- Associated Press - Thursday, January 19, 2012

BALTIMORE (AP) — Edgar Allan Poe fans waited long past a midnight dreary, but it appears annual visits to the writer’s grave in Baltimore by a mysterious figure called the “Poe Toaster” will occur nevermore.

Poe House and Museum Curator Jeff Jerome said early Thursday that die-hard fans waited hours past the time the tribute bearer normally arrives. But the “Poe Toaster” was a no-show for a third year in a row, leaving another unanswered question in a mystery worthy of the writer’s legacy. Poe fans had said they would hold one last vigil this year before calling an end to the tradition.

“It’s over with,” Mr. Jerome said wearily. “It will probably hit me later, but I’m too tired now to feel anything else.”

It is thought the tributes — by an anonymous man who wears black clothes, a white scarf and a wide-brimmed hat and leaves three roses and a half-empty bottle of cognac at Poe’s original grave on the writer’s birthday — date to at least the 1940s. Late Wednesday, a crowd gathered outside the gates of the burial ground surrounding Westminster Hall to watch for the mysterious visitor, yet only three impersonators appeared, Mr. Jerome said.

The gothic master’s tales of the macabre still connect with readers more than 200 years after his birth, including his most famous poem, “The Raven,” and short stories such as “The Tell-Tale Heart” and “The Pit and the Pendulum.” Poe’s “The Murders in the Rue Morgue” is considered the first modern detective story.

Mr. Jerome, who first was exposed to Poe through Vincent Price’s movies, believes people still identify with Poe’s suffering and his lifelong dream to be a poet. He has kept a vigil for the “Poe Toaster” each year since 1978 and built up a team of other dedicated Poe fans who stay awake all night to scan the shadows of the burial ground for the visitor.

“I’ve been part of a ritual that people around the world read about,” he said. “I’ll miss it.”

One Poe tradition may have ended, but Mr. Jerome said a reading of tributes by Poe fans at the gravesite planned for Thursday night may develop into a new ritual to mark the writer’s birthday.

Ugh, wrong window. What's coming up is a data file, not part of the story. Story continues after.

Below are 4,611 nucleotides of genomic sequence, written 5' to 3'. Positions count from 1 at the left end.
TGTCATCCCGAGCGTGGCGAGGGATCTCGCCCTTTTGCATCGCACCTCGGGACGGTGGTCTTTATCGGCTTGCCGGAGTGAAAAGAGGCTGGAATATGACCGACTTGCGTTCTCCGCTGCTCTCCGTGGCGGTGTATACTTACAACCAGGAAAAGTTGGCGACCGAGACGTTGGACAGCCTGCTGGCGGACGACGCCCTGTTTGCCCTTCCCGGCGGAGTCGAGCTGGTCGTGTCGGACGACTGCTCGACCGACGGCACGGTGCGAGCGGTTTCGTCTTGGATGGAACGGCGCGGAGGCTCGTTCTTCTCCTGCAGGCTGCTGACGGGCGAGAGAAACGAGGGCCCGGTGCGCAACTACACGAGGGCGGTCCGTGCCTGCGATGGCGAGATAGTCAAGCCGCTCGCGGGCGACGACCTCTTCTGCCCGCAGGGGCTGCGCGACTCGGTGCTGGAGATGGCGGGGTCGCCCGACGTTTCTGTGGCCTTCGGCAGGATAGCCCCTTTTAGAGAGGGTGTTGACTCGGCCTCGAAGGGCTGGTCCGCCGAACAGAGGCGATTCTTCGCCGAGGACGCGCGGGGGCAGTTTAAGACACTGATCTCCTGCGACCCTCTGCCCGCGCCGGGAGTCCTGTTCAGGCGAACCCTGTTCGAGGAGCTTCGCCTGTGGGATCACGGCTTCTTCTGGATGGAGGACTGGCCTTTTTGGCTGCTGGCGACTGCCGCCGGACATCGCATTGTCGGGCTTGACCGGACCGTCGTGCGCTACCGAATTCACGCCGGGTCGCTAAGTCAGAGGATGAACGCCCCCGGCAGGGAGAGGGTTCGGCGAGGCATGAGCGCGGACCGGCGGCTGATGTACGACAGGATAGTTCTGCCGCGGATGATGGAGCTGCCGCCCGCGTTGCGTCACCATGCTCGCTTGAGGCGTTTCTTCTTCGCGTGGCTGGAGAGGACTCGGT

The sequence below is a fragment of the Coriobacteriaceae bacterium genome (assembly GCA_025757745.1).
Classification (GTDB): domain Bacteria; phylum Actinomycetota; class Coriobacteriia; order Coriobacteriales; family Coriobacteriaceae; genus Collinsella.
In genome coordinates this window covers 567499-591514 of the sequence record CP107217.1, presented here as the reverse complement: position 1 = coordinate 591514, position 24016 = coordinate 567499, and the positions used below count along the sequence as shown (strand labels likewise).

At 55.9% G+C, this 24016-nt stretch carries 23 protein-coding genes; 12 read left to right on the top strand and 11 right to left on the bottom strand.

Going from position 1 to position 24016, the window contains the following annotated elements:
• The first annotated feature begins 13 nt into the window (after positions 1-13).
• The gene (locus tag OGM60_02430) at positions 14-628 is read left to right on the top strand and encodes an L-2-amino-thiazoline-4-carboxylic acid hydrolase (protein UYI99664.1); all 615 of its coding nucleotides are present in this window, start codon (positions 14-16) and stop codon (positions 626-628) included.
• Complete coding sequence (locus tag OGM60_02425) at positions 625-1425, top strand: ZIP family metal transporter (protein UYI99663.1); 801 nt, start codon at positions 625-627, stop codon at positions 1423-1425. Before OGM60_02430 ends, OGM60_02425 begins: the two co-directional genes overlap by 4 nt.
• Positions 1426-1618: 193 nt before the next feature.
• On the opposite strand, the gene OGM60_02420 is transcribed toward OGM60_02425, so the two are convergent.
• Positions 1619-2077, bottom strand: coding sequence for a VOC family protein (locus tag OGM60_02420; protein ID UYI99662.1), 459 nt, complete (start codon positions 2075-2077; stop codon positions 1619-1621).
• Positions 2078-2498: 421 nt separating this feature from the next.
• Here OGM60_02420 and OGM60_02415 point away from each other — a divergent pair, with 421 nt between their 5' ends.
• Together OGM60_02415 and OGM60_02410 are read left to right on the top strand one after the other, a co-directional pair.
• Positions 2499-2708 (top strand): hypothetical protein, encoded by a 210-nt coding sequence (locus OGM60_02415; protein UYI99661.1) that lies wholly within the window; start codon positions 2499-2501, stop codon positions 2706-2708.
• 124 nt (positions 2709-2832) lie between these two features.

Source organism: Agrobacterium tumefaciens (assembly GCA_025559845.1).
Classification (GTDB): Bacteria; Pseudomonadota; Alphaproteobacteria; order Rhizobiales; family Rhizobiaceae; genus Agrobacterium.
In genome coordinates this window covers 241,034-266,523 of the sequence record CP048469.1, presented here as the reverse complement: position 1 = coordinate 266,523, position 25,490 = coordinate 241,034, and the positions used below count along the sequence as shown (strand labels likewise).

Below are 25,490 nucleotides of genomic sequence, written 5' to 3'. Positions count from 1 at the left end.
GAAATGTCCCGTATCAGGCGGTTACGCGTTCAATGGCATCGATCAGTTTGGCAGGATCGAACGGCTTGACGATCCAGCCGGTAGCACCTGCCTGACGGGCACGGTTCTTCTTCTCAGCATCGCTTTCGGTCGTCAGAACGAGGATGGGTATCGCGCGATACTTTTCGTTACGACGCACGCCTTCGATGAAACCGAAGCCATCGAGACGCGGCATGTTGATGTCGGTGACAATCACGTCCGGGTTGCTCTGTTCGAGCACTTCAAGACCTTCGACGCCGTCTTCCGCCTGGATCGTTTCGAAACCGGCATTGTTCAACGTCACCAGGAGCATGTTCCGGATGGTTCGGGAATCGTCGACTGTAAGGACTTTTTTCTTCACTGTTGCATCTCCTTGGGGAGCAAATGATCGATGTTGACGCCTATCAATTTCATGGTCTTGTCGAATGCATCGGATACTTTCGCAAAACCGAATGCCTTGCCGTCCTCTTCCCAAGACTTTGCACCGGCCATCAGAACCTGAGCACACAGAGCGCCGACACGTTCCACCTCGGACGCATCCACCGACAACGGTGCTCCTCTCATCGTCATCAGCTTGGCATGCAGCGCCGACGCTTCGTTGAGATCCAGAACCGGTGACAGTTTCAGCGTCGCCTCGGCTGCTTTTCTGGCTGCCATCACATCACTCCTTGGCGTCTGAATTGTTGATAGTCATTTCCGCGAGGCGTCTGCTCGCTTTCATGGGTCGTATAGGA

Mr. Jerome said that wherever he travels, he’s asked whether the “Poe Toaster” is real. He believes the mystery of the “Poe Toaster” tradition will remain in the public consciousness despite the end of the visits.

That mystery is what has kept Jessica Marxen, 33, a programmer from Randallstown, Md., coming back to watch for the “Poe Toaster” for years. She and her sister Jeannette, 31, an administrative assistant, got involved after Mr. Jerome visited their high school and recruited them as volunteers at the Poe House. Though she has watched for the “Poe Toaster” for years, Jessica Marxen said she wouldn’t want to know who he is.

“There are so few mysteries,” she said. “It’s a throwback to a more romantic time when people could have secrets.”

Poe, who was born in Boston, lived in Baltimore, London, New York, Philadelphia and Richmond. During a visit to Baltimore in 1849, he died under mysterious circumstances at age 40. The cause of his death has been the subject of much speculation over the years, with theories ranging from murder to rabies.

Poe was buried in his grandfather’s lot in Westminster Burial Ground, in what is now downtown Baltimore. In 1875, his body and that of his aunt and mother-in-law, Maria Clemm, were moved to a prominent spot by the entrance with a memorial marker. The body of his young wife and cousin, Virginia, was exhumed and reburied with him 10 years later.

Baltimore recently cut funding for the museum at the rowhouse where Poe lived with relatives from 1832 to 1835, before he found fame as a writer. It must close if it does not become self-sustaining by June.

The annual graveside tribute first was mentioned in print in 1950 as an aside in an article that appeared in the Evening Sun of Baltimore about an effort to restore the cemetery, Mr. Jerome said. When Mr. Jerome spoke to older members of the congregation that once worshiped at the church, they recalled hearing about a visitor in the 1930s.

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